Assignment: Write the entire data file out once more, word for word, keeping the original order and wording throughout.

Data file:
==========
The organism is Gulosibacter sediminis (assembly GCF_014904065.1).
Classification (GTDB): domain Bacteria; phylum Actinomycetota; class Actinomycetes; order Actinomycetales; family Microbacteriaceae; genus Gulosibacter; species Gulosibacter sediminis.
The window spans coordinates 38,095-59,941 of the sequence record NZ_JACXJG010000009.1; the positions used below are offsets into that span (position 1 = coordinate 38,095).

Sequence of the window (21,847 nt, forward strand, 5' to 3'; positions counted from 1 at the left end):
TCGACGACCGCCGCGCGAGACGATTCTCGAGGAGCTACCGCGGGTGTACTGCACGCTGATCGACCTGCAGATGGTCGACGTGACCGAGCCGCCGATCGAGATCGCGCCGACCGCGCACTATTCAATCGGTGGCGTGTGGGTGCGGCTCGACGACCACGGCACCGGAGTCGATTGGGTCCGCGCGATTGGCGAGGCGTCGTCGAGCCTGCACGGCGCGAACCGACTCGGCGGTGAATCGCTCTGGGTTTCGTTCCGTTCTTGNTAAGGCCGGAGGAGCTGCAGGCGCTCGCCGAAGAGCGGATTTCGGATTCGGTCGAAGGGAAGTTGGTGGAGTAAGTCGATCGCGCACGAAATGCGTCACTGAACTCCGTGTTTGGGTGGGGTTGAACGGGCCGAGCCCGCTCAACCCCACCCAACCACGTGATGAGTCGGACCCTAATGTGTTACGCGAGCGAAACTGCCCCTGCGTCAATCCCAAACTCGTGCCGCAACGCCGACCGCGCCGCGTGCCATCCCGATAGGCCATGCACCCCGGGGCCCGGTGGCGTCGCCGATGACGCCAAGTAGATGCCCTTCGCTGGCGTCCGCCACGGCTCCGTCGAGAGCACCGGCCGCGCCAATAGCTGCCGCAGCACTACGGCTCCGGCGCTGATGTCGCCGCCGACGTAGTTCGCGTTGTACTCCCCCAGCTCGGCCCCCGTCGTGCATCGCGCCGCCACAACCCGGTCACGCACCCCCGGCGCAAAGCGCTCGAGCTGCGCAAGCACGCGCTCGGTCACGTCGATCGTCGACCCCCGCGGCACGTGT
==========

The organism is Gulosibacter sediminis (assembly GCF_014904065.1).
Classification (GTDB): domain Bacteria; phylum Actinomycetota; class Actinomycetes; order Actinomycetales; family Microbacteriaceae; genus Gulosibacter; species Gulosibacter sediminis.
The window spans coordinates 38,095-59,941 of the sequence record NZ_JACXJG010000009.1; the positions used below are offsets into that span (position 1 = coordinate 38,095).

Sequence of the window (21,847 nt, forward strand, 5' to 3'; positions counted from 1 at the left end):
TCGACGACCGCCGCGCGAGACGATTCTCGAGGAGCTACCGCGGGTGTACTGCACGCTGATCGACCTGCAGATGGTCGACGTGACCGAGCCGCCGATCGAGATCGCGCCGACCGCGCACTATTCAATCGGTGGCGTGTGGGTGCGGCTCGACGACCACGGCACCGGAGTCGATTGGGTCCGCGCGATTGGCGAGGCGTCGTCGAGCCTGCACGGCGCGAACCGACTCGGCGGTGAATCGCTCTGGGTTTCGTTCCGTTCTTGNTAAGGCCGGAGGAGCTGCAGGCGCTCGCCGAAGAGCGGATTTCGGATTCGGTCGAAGGGAAGTTGGTGGAGTAAGTCGATCGCGCACGAAATGCGTCACTGAACTCCGTGTTTGGGTGGGGTTGAACGGGCCGAGCCCGCTCAACCCCACCCAACCACGTGATGAGTCGGACCCTAATGTGTTACGCGAGCGAAACTGCCCCTGCGTCAATCCCAAACTCGTGCCGCAACGCCGACCGCGCCGCGTGCCATCCCGATAGGCCATGCACCCCGGGGCCCGGTGGCGTCGCCGATGACGCCAAGTAGATGCCCTTCGCTGGCGTCCGCCACGGCTCCGTCGAGAGCACCGGCCGCGCCAATAGCTGCCGCAGCACTACGGCTCCGGCGCTGATGTCGCCGCCGACGTAGTTCGCGTTGTACTCCCCCAGCTCGGCCCCCGTCGTGCATCGCGCCGCCACAACCCGGTCACGCACCCCCGGCGCAAAGCGCTCGAGCTGCGCAAGCACGCGCTCGGTCACGTCGATCGTCGACCCCCGCGGCACGTGT